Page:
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Menopausal Mother Nature

News about Climate Change and our Planet


An infinite scream passing through nature

Wind patterns on March 30, 2019, resembled what Edvard Munch wrote in his diary in 1892, i.e. “I sensed an infinite scream passing through nature”, a feeling Munch expressed in his iconic artwork The Scream, part of which is added on the…

Rail Travel Is Cleaner than Driving or Flying, but Will Americans Buy in?

Transportation represents a large portion – about 29 percent – of U.S. emissions, and the share has been rising in recent years.  Rail proponents often argue that investment in trains and public transportation is a key part of making transportation…

What will Glover review make of our environmental glories?

Mark ♦ April 2, 2019 ♦ 2 Comments Our uplands are one of our environmental glories Michael Gove, Hansard 28 March In contrast, RSPB Chair, Kevin Cox, said National parks are not delivering for wildlife and are often in worse…

Enhancing power supply resilience to first responders

(University of Utah) University of Utah electrical and computer engineering assistant professor Masood Parvania and his team at his Utah Smart Energy Laboratory (U-Smart) have received a three-year, $4.4 million research award from the US Department of Energy Solar Energy Technologies Office (SETO) to advance solar energy’s role in strengthening the resilience of the US electricity grid.

The complicated future of offshore wind power in the US

(Yale School of Forestry & Environmental Studies ) In recent years the US Department of Energy laid out an ambitious plan to grow the US offshore wind sector. In a new paper, Yale researchers make the case that it might not be as easy as it seems, citing specifically the challenge of supplying rare-earth metals needed to build these offshore wind turbines.

Researchers tune material’s color and thermal properties separately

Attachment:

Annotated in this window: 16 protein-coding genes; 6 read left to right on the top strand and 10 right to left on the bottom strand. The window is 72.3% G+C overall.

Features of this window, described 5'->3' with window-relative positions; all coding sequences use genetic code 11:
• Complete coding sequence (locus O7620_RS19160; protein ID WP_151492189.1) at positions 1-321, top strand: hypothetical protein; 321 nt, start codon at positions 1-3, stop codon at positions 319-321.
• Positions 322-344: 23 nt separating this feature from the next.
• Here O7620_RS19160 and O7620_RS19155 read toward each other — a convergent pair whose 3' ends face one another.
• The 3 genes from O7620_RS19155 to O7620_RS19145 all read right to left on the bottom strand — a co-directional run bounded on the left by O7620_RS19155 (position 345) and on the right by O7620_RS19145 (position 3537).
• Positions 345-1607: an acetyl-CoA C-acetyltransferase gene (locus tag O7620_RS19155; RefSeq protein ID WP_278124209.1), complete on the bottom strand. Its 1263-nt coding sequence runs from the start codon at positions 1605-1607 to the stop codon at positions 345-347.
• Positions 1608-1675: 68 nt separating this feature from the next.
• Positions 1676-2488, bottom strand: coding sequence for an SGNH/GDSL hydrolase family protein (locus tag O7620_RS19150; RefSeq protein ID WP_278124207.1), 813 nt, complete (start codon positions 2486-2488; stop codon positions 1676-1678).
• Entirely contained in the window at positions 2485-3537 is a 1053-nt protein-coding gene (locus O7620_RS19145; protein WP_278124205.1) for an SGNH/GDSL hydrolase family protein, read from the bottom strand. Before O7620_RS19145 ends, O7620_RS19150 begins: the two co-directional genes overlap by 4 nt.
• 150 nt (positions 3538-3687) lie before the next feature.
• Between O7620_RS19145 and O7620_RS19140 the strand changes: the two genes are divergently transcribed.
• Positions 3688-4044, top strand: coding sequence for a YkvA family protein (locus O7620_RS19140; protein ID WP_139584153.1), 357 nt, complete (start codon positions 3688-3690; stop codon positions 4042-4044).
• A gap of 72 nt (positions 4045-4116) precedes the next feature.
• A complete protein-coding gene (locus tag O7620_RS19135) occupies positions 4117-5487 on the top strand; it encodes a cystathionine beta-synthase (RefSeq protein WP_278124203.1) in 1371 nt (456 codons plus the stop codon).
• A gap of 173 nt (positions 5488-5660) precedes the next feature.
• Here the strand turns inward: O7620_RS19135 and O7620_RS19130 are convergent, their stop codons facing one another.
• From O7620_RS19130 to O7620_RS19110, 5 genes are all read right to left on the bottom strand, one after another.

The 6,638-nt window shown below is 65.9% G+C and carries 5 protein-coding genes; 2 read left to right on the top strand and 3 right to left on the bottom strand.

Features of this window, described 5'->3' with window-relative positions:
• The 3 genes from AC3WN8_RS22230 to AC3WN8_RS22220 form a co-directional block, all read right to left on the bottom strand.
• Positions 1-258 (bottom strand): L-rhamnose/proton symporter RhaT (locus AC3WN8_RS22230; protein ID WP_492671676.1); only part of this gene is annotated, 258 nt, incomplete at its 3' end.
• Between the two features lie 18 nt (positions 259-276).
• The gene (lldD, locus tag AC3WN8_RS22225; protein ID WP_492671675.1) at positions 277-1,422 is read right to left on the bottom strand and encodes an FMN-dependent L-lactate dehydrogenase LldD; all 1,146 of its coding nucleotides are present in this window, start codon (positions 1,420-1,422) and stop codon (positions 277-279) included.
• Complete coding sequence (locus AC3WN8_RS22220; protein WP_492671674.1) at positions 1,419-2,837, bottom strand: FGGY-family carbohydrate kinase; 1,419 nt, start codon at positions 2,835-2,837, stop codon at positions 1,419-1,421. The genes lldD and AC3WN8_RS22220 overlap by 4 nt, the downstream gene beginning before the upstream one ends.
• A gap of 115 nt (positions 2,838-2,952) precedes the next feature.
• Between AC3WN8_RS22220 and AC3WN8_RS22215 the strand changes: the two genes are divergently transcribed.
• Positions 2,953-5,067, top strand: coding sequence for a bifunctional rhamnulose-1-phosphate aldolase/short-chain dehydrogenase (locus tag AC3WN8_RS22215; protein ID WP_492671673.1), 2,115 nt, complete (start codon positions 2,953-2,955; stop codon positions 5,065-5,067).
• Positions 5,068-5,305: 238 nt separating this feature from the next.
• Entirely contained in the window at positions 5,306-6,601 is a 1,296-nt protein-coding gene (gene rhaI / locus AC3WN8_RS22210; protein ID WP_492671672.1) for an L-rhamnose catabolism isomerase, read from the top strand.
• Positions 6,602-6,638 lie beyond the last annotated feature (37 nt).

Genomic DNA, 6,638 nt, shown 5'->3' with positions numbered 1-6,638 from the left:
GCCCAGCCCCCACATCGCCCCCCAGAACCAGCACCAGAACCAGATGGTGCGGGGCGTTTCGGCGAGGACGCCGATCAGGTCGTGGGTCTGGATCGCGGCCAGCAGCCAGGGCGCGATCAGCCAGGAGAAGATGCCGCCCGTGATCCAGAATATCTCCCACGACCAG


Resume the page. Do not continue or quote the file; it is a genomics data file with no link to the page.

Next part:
(Massachusetts Institute of Technology) MIT engineers have made samples of strong, tissue-like polymer material, the color and heat properties of which they can tailor independently of the other. For instance, they have fabricated samples of very thin black film designed to reflect heat and stay cool. They’ve also made films exhibiting a rainbow of other colors, each made to reflect or absorb infrared radiation regardless of the way they respond to visible light.

Scientists capture live, atomic-level detail of nanoparticle formation

(DOE/Ames Laboratory) Scientists at the Sensitive Instrument Facility of the US Department of Energy’s Ames Laboratory achieved real-time atom rearrangement monitoring using aberration-corrected scanning transmission electron microscopy during the synthesis of intermetallic nanoparticles (iNPs).

Academic journal Polar Science features polar science in India

(Research Organization of Information and Systems) The National Institute of Polar Research (NIPR) published a special issue ‘Recent advances in climate science of polar region (to commemorate the contributions of late Dr. S.Z. Qasim, a pioneering doyen of the Indian polar programme)’ in the comprehensive academic journal Polar Science. In this issue, 23 articles on polar science primarily by Indian researchers were published. Additionally, a message was sent from Narendra Modi, the honorable Prime Minister of India.

Programmable ‘Legos’ of DNA and protein building blocks create novel 3D cages

(Arizona State University) The central goal of nanotechnology is the manipulation of materials on an atomic or molecular scale, especially to build microscopic devices or structures. Three-dimensional cages are one of the most important targets, both for their simplicity and their application as drug carriers for medicine. DNA nanotechnology uses DNA molecules as programmable “Legos” to assemble structures with a control not possible with other molecules.

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